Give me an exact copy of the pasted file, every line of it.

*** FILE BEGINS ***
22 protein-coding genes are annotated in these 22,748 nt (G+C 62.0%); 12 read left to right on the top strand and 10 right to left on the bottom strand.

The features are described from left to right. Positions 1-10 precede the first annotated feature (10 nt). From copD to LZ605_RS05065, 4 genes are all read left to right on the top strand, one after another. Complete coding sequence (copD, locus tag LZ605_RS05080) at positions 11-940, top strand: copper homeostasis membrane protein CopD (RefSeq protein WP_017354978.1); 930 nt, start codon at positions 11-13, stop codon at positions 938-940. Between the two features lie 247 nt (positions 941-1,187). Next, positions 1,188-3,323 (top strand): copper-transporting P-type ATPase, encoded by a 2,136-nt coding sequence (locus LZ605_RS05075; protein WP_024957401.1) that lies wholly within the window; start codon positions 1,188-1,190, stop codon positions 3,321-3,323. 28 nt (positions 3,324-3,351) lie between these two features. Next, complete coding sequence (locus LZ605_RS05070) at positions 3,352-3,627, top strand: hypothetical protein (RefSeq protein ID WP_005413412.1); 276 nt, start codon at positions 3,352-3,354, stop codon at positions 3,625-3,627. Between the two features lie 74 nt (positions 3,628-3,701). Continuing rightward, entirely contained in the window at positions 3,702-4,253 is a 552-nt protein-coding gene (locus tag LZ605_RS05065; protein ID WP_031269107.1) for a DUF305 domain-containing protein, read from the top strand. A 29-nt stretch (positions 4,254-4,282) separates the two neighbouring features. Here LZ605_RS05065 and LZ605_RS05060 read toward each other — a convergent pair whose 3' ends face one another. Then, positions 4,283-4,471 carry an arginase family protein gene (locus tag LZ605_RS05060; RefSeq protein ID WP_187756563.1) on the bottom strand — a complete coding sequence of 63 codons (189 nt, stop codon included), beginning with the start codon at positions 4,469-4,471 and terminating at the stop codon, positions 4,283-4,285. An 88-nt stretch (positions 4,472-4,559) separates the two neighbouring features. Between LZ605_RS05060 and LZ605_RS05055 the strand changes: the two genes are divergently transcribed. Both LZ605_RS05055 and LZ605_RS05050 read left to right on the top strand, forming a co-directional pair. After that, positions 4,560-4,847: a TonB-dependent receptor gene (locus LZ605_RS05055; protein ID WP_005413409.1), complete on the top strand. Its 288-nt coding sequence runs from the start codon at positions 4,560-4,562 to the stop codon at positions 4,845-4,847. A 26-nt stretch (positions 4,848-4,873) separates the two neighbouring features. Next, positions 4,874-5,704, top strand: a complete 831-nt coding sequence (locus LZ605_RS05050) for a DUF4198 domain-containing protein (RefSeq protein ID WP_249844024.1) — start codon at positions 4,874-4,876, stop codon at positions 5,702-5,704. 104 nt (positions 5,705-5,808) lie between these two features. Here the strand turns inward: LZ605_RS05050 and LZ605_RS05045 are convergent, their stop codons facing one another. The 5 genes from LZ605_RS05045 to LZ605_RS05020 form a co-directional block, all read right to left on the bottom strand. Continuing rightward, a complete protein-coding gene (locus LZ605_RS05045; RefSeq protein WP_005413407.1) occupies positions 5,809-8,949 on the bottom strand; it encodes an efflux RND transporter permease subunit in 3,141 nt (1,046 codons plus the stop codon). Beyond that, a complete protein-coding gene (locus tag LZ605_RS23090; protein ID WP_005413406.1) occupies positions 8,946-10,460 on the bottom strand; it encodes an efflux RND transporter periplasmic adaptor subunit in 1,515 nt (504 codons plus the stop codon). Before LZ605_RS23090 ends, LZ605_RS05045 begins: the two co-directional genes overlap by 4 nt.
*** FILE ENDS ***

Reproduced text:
22 protein-coding genes are annotated in these 22,748 nt (G+C 62.0%); 12 read left to right on the top strand and 10 right to left on the bottom strand.

The features are described from left to right. Positions 1-10 precede the first annotated feature (10 nt). From copD to LZ605_RS05065, 4 genes are all read left to right on the top strand, one after another. Complete coding sequence (copD, locus tag LZ605_RS05080) at positions 11-940, top strand: copper homeostasis membrane protein CopD (RefSeq protein WP_017354978.1); 930 nt, start codon at positions 11-13, stop codon at positions 938-940. Between the two features lie 247 nt (positions 941-1,187). Next, positions 1,188-3,323 (top strand): copper-transporting P-type ATPase, encoded by a 2,136-nt coding sequence (locus LZ605_RS05075; protein WP_024957401.1) that lies wholly within the window; start codon positions 1,188-1,190, stop codon positions 3,321-3,323. 28 nt (positions 3,324-3,351) lie between these two features. Next, complete coding sequence (locus LZ605_RS05070) at positions 3,352-3,627, top strand: hypothetical protein (RefSeq protein ID WP_005413412.1); 276 nt, start codon at positions 3,352-3,354, stop codon at positions 3,625-3,627. Between the two features lie 74 nt (positions 3,628-3,701). Continuing rightward, entirely contained in the window at positions 3,702-4,253 is a 552-nt protein-coding gene (locus tag LZ605_RS05065; protein ID WP_031269107.1) for a DUF305 domain-containing protein, read from the top strand. A 29-nt stretch (positions 4,254-4,282) separates the two neighbouring features. Here LZ605_RS05065 and LZ605_RS05060 read toward each other — a convergent pair whose 3' ends face one another. Then, positions 4,283-4,471 carry an arginase family protein gene (locus tag LZ605_RS05060; RefSeq protein ID WP_187756563.1) on the bottom strand — a complete coding sequence of 63 codons (189 nt, stop codon included), beginning with the start codon at positions 4,469-4,471 and terminating at the stop codon, positions 4,283-4,285. An 88-nt stretch (positions 4,472-4,559) separates the two neighbouring features. Between LZ605_RS05060 and LZ605_RS05055 the strand changes: the two genes are divergently transcribed. Both LZ605_RS05055 and LZ605_RS05050 read left to right on the top strand, forming a co-directional pair. After that, positions 4,560-4,847: a TonB-dependent receptor gene (locus LZ605_RS05055; protein ID WP_005413409.1), complete on the top strand. Its 288-nt coding sequence runs from the start codon at positions 4,560-4,562 to the stop codon at positions 4,845-4,847. A 26-nt stretch (positions 4,848-4,873) separates the two neighbouring features. Next, positions 4,874-5,704, top strand: a complete 831-nt coding sequence (locus LZ605_RS05050) for a DUF4198 domain-containing protein (RefSeq protein ID WP_249844024.1) — start codon at positions 4,874-4,876, stop codon at positions 5,702-5,704. 104 nt (positions 5,705-5,808) lie between these two features. Here the strand turns inward: LZ605_RS05050 and LZ605_RS05045 are convergent, their stop codons facing one another. The 5 genes from LZ605_RS05045 to LZ605_RS05020 form a co-directional block, all read right to left on the bottom strand. Continuing rightward, a complete protein-coding gene (locus LZ605_RS05045; RefSeq protein WP_005413407.1) occupies positions 5,809-8,949 on the bottom strand; it encodes an efflux RND transporter permease subunit in 3,141 nt (1,046 codons plus the stop codon). Beyond that, a complete protein-coding gene (locus tag LZ605_RS23090; protein ID WP_005413406.1) occupies positions 8,946-10,460 on the bottom strand; it encodes an efflux RND transporter periplasmic adaptor subunit in 1,515 nt (504 codons plus the stop codon). Before LZ605_RS23090 ends, LZ605_RS05045 begins: the two co-directional genes overlap by 4 nt.